Since they were introduced 15 years ago, genetically modified foods have taken astonishing hold in North America. This time of year, the result is a Thanksgiving menu that may, on the surface, look much the same as the one your grandma cooked 20 years ago. But at the genetic level, it is very different, and it's a far cry from the fabled feast shared by the pilgrims and American Indians in the 17th century. In celebration of Thanksgiving, the most food-focused day of the year, here's a look at how biotechnology is changing the way we eat.
The grain crops that we humans depend on daily to hold body and soul together are annual crops -- they have to be planted every year. They germinate, bear their delicious product, and then die off; the following year, a brand new crop is put in to take their place.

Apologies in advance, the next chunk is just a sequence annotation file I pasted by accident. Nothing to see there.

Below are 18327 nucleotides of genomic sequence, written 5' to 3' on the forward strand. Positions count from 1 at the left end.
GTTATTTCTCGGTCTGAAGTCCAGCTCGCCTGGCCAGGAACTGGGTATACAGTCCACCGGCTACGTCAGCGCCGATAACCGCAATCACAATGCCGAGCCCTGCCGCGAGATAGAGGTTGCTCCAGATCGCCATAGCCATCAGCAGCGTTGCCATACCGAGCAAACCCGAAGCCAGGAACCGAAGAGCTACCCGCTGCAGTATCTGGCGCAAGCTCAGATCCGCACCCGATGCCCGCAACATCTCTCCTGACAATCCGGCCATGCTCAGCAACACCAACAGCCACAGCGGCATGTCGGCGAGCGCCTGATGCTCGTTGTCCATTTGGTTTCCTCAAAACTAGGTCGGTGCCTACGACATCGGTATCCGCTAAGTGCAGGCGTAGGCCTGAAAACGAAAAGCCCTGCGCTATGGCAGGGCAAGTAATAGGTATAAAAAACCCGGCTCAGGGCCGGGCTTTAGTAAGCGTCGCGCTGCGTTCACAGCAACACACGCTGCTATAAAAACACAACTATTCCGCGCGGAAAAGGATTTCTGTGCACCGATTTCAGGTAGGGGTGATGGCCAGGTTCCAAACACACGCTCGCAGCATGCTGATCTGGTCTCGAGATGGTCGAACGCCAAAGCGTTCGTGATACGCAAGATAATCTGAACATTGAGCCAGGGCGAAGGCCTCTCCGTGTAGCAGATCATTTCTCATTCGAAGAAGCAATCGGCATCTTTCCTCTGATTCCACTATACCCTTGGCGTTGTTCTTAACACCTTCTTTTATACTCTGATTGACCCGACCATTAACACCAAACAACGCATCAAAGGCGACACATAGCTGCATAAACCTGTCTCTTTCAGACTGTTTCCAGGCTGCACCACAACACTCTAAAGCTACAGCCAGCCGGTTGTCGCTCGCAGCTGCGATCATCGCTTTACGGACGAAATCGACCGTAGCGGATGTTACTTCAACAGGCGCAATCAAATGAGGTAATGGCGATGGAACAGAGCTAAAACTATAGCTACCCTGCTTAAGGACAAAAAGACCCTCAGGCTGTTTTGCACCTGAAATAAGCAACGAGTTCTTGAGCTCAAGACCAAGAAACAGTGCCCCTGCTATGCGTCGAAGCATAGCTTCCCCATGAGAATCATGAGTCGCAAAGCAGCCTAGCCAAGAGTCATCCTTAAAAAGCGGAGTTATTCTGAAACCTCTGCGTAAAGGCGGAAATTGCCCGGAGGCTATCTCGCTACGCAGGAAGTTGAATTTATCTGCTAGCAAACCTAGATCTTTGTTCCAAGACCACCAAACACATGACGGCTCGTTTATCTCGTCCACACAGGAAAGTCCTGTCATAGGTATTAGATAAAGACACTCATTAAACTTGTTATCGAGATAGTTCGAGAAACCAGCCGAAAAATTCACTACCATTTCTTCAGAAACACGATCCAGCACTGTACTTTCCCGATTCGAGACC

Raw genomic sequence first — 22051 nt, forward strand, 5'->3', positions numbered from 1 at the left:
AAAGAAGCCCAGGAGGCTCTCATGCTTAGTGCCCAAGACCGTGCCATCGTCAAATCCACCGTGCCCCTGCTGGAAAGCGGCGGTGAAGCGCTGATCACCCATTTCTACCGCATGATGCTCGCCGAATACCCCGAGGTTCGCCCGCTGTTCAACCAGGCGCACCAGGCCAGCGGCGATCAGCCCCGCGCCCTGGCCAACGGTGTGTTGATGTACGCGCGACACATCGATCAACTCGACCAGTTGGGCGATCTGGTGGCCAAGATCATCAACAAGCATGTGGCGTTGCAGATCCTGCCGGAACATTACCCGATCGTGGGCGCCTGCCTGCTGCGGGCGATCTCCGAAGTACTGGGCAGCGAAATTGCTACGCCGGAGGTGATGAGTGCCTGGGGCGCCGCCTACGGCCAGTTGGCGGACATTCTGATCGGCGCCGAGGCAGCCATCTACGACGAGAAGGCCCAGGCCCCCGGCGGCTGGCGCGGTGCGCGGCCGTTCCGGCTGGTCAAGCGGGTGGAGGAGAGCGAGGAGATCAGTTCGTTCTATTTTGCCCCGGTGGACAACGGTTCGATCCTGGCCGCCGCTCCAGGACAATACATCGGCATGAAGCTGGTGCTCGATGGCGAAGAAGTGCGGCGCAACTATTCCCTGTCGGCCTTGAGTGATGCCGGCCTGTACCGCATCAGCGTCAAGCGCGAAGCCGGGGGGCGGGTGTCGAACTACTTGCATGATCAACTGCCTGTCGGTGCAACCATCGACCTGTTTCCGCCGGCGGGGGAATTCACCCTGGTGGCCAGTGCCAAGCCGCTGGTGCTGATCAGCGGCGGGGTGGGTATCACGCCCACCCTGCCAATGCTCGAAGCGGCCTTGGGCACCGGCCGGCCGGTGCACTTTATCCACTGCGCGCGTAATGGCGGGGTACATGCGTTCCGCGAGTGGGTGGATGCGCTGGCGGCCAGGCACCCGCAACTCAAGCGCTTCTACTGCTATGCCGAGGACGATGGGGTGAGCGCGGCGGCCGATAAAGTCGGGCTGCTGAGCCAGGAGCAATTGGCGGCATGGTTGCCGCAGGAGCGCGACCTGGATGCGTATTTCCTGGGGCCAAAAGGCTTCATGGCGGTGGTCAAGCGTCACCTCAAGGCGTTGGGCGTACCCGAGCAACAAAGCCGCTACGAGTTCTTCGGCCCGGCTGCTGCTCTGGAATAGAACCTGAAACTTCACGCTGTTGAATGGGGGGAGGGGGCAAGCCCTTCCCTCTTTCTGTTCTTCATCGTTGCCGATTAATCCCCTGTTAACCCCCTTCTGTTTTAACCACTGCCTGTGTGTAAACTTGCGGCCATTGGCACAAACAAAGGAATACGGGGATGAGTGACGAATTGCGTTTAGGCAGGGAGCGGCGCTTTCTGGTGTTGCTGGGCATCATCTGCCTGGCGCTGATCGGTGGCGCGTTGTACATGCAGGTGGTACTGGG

Such annual crops are high in yield, but they require vast amounts of artificial fertilizer, and their impermanence contributes to soil erosion.
Food-borne illness frequently grabs headlines: tomatoes, peanut butter and, most recently, pistachios have all made people sick from salmonella and caused headaches for grocers across the United States.
Now, another food illness of sorts is popping up on the international radar screen -- only this one makes the food itself ill. Well, one of the plants that turns into much of our food, in any case. Scientists from 40 countries on six continents are fighting a virulent form of an old wheat disease that some fear could threaten 90 percent of the world's wheat crop. They aim to fight the fungus on the genetic level, hoping to prevent it from spreading to North America by replacing much of the world's wheat varieties with tougher plants.